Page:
This tool is absolutely free.
Decibel Meter turns your iPhone, iPad and iPod touch into a professional accurate sound meter, precisely measures the sound pressure level all around you. This extremely useful tool. Have you wondered how quiet is your room or how loud is a rock concert or sport event? Decibel Meter will help you answer all those right now.
A decibel meter is a device which measures sound pressure to determine how intense sounds are, measuring in decibels. Decibels are a logarithmic scale based on the sensitivity of the human ear. Prolonged exposure to sounds over 85 decibels can lead to hearing loss, making measurement of decibel levels important for people who work in noisy environments so that they know when they need to protect their ears.
For a frame of reference, normal conversation occurs between around 40 and 60 decibels, depending on who is talking. A firecracker is about 140 decibels, and a jackhammer runs at around 100 decibels. Musicians, mechanics, construction workers, and other people who work in loud environments can endanger their hearing, especially if they work in environments with explosives, which can generate sound waves intense enough to cause pain and immediate hearing damage. A decibel meter can indicate when sound has reached the danger zone.
The decibel meter measures the sound pressure and provides a reading in decibels for the convenience of the user. Some may also provide readings in other units of measurement, depending on the uses they are intended for. Decibel meters are often designed to be portable so that people can move them around as needed, and are often hand held, although sometimes they can be part of a permanent instrument array which is designed to take continuous measurements in a given area.
One application in which a decibel meter can be used is in the reinforcement of municipal codes. Many municipalities bar sounds above a certain decibel level for safety and comfort, and may have restrictions on noise during certain hours. Police officers can carry decibel meters to determine whether or not a sound is violating the noise ordinance. These devices are also used in noise pollution studies which are used to determine the impact of passing vehicles, aircraft, and other sound-generating objects on a community.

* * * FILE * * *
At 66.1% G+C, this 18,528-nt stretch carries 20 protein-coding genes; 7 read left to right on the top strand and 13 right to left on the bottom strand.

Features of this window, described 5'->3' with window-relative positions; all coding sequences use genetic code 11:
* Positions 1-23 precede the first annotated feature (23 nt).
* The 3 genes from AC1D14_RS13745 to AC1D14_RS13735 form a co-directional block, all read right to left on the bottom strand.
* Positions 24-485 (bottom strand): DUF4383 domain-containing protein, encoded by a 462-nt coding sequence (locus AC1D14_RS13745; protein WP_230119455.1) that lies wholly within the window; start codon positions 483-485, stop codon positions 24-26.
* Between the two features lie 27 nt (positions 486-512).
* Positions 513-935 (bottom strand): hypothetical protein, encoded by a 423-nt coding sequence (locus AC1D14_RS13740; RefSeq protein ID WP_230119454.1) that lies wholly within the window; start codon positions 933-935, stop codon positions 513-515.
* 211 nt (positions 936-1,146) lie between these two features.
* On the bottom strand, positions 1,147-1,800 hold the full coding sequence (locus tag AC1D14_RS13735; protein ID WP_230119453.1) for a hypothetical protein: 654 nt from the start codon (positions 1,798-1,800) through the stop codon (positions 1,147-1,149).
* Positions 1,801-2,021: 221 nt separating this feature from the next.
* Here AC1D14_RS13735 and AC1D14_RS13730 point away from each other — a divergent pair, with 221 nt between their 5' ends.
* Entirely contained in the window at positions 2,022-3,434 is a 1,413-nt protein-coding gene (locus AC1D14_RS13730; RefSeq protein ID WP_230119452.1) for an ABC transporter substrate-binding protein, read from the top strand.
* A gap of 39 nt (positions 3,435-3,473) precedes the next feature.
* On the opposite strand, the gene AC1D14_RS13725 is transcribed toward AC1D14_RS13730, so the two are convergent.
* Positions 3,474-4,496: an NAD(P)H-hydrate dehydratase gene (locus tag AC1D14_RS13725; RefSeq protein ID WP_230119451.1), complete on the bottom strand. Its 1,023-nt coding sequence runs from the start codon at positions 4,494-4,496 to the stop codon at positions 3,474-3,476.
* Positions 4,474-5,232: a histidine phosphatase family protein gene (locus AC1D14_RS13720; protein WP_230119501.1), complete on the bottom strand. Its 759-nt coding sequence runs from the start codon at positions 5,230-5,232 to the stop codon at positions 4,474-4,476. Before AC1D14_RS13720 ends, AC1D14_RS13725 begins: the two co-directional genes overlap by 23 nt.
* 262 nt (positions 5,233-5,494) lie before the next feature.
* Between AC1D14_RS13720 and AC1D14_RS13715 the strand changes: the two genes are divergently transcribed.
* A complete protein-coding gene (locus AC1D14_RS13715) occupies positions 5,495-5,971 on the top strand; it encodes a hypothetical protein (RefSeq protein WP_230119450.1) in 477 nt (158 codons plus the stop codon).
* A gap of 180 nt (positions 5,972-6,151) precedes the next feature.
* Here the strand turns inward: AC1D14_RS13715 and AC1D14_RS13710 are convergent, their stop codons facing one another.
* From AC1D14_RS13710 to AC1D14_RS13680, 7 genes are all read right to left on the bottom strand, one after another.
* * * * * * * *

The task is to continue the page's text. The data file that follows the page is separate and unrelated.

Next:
The decibel meter is also used in the music industry, during recording and setting up for concerns as well as monitoring of conditions in a concert. Similarly, meters may be installed in noisy workplaces to monitor conditions, and may be designed to send out alerts when people need to wear ear protection or take other precautions to protect their hearing. These devices are also utilized in testing of hearing protection such as ear plugs and headphones, with such products coming with a decibel ratings to provide an indicator as to which settings they can and should be used in.
Updated for XR XS Max
Ratings and ReviewsSee All
Consistent but over-sensitive
The calibration is off on the over-sensitive side. My talking quietly...just loud enough to activate Siri with a (sturdy install, not wobbly) ceiling fan in the background and the iPhone about 12-14 inches away from my face...registered at 75-80 dB. The good news is it's consistent, just need to be able to calibrate. My 2-star rating would easily be 4-5 stars if there was a way to calibrate or establish a relative baseline.
This app is extremely microphone sensitive. When I opened it the decibel meter was reaching a yellow color near the top, and keep in mind I was laying in bed a 2:12 AM because I couldn’t sleep so it was completely silent in the room. I set my phone down on my bedside table and now the decibel meter was jumping between the 30-40 range. I wasn’t moving at all and couldn’t even hear myself breath. The only noise in the room was my little brother sleeping and breathing kinda loud, but I knew it wasn’t loud enough or close enough to set the meter off as he was like nearly 10 feet away. I don’t like talking bad about things because it usually means less sales for the creator if people decide to listen to this but I mean this app kinda has it coming from how sensitive it was.
Not scientific but this app is not accurate.
Sitting in a quiet room, this app shows 70db. Maybe it hears my tinitus; this, it adds 20+ db to reality.
I asked my 8-year old son and my Lady to engage in basic conversation with me to develop a baseline. The app recorded 85-95db while my phone was in its Lifeproof case, which degrades sound transference more than the people I talk to on the other end would prefer.
I then walked outside to record the db of my 10kw generator. The app showed the exhaust was around 105. The generator has been shown in previous tests with several other apps (and the digital microphone our industrial hygienist uses at my place of work) as around 85. I will keep looking.
- Xiangyi Liu
- 24.1 MB
Requires iOS 8.0 or later. Compatible with iPhone, iPad, and iPod touch.
English, Japanese, Portuguese, Russian, Simplified Chinese, Traditional Chinese
- Age Rating
- © Honeykitty.net
With Family Sharing set up, up to six family members can use this app.